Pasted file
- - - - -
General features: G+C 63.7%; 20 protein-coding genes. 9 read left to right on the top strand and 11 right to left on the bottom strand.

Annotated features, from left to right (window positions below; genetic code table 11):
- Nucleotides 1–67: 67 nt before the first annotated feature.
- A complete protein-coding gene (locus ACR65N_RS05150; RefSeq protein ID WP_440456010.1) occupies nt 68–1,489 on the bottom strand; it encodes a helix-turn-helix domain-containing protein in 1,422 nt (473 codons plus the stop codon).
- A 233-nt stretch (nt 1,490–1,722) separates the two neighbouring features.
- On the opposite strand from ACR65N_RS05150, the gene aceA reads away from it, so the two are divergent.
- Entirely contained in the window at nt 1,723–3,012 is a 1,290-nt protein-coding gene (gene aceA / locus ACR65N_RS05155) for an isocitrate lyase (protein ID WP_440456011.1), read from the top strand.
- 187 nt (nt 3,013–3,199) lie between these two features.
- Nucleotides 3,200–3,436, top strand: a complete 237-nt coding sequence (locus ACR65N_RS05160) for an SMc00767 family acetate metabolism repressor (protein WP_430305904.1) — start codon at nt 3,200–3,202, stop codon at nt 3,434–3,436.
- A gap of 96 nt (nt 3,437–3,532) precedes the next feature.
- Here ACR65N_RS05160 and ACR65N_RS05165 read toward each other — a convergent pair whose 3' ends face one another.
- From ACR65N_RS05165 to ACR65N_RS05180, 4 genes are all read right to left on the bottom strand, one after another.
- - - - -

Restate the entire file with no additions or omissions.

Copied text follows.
General features: G+C 63.7%; 20 protein-coding genes. 9 read left to right on the top strand and 11 right to left on the bottom strand.

Annotated features, from left to right (window positions below; genetic code table 11):
- Nucleotides 1–67: 67 nt before the first annotated feature.
- A complete protein-coding gene (locus ACR65N_RS05150; RefSeq protein ID WP_440456010.1) occupies nt 68–1,489 on the bottom strand; it encodes a helix-turn-helix domain-containing protein in 1,422 nt (473 codons plus the stop codon).
- A 233-nt stretch (nt 1,490–1,722) separates the two neighbouring features.
- On the opposite strand from ACR65N_RS05150, the gene aceA reads away from it, so the two are divergent.
- Entirely contained in the window at nt 1,723–3,012 is a 1,290-nt protein-coding gene (gene aceA / locus ACR65N_RS05155) for an isocitrate lyase (protein ID WP_440456011.1), read from the top strand.
- 187 nt (nt 3,013–3,199) lie between these two features.
- Nucleotides 3,200–3,436, top strand: a complete 237-nt coding sequence (locus ACR65N_RS05160) for an SMc00767 family acetate metabolism repressor (protein WP_430305904.1) — start codon at nt 3,200–3,202, stop codon at nt 3,434–3,436.
- A gap of 96 nt (nt 3,437–3,532) precedes the next feature.
- Here ACR65N_RS05160 and ACR65N_RS05165 read toward each other — a convergent pair whose 3' ends face one another.
- From ACR65N_RS05165 to ACR65N_RS05180, 4 genes are all read right to left on the bottom strand, one after another.